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From |
Paulo Regis <pauloregis.ar@googlemail.com> |

To |
statalist@hsphsun2.harvard.edu |

Subject |
Re: st: AKAIKE formula |

Date |
Tue, 13 Apr 2010 17:14:54 +0800 |

Ok, i got the main point. Now, what if the issue involves nested models in a panel. Model A: Y = B X + e Then, we have the "nested" model B Y = B X +c Y(-1) + e if Y(-1) were any variable, no problem: the t-statistic. However, there is endogeneity and now i have that i need to use IV. That is the reason I wanted to use AIC. Actually, I made the two mdoels very simple. I add other variables in addition to Y(-1) so I should look at the F-statistic or a fit measure. Kind Regards Paulo On Tue, Apr 13, 2010 at 4:06 PM, Maarten buis <maartenbuis@yahoo.co.uk> wrote: > --- On Tue, 13/4/10, Paulo Regis wrote: >> I have a question about Akaike Info Criterion. Stata >> calculates aic (using "estac ic" after the regression >> command) with the formula: >> >> AIC = -2 * log (likelihood) + 2 * (k+1) ; k= >> number of parameters >> >> >> In the linear regression model, this is similar to use the >> formula: >> >> AIC = n*ln(RSS/n) +2*(k+1), RSS = residuals SS >> >> This was addressed before in this list by the following >> post: >> >> http://www.stata.com/statalist/archive/2003-09/msg00365.html >> >> However, my problem is that I want to compare OLS with IV >> models using AKAIKE. The command "estac ic" is not available >> for -ivreg. Can I compute the AIC by myself using the second >> formula? > > The logic behind this is that in a linear regression the > log likelihood is a function of the RSS. So, you would need > to argue that in -ivreg- the likelihood would need to derive > the likelihood of your model and show that it is a similar > function of the RSS. I haven't done so, but I am doubtful > that that is the case. > > Moreover, differences in fit statistic are not a good way of > choosing between an IV model and an non-IV model like -regress-. > The whole point of IV models, as I understand them, is that > you believe some of the association between a variable of > interest x and the dependent variable y is spurious, and you > use instrumental variables to throw away the spurious > association and (hopefully) keep the "real" association. A > fit statistic cannot distinguish between "real" and "spurious" > association, so a non-IV model should "fit" better because it > doesn't throw the spurious part of the association away. So, > differences in fit statistic cannot help you in choosing > between these models, at best they tell you how much > information is being thrown away by the IV method, but since > throwing away information is the whole point of IV methods > (because you have a theory that this information is "bad"), > that does not help much. > > -- Maarten > > -------------------------- > Maarten L. Buis > Institut fuer Soziologie > Universitaet Tuebingen > Wilhelmstrasse 36 > 72074 Tuebingen > Germany > > http://www.maartenbuis.nl > -------------------------- > > > > > * > * For searches and help try: > * http://www.stata.com/help.cgi?search > * http://www.stata.com/support/statalist/faq > * http://www.ats.ucla.edu/stat/stata/ > * * For searches and help try: * http://www.stata.com/help.cgi?search * http://www.stata.com/support/statalist/faq * http://www.ats.ucla.edu/stat/stata/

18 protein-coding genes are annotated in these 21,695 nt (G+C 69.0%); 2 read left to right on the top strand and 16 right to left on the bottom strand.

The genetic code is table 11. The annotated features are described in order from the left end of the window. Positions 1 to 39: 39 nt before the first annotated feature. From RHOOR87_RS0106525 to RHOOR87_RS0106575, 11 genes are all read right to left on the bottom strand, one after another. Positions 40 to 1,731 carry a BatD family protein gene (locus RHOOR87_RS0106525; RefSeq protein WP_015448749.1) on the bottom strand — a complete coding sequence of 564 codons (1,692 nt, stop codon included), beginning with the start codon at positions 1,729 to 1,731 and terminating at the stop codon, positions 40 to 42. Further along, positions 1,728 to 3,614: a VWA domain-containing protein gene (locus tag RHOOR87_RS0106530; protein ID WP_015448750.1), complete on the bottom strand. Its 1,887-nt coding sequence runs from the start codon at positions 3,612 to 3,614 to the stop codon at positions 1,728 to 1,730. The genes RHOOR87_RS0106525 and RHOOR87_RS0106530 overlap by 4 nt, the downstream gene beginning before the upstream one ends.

**Follow-Ups**:**Re: st: AKAIKE formula***From:*Maarten buis <maartenbuis@yahoo.co.uk>

**References**:**st: AKAIKE formula***From:*Paulo Regis <pauloregis.ar@googlemail.com>

**Re: st: AKAIKE formula***From:*Maarten buis <maartenbuis@yahoo.co.uk>

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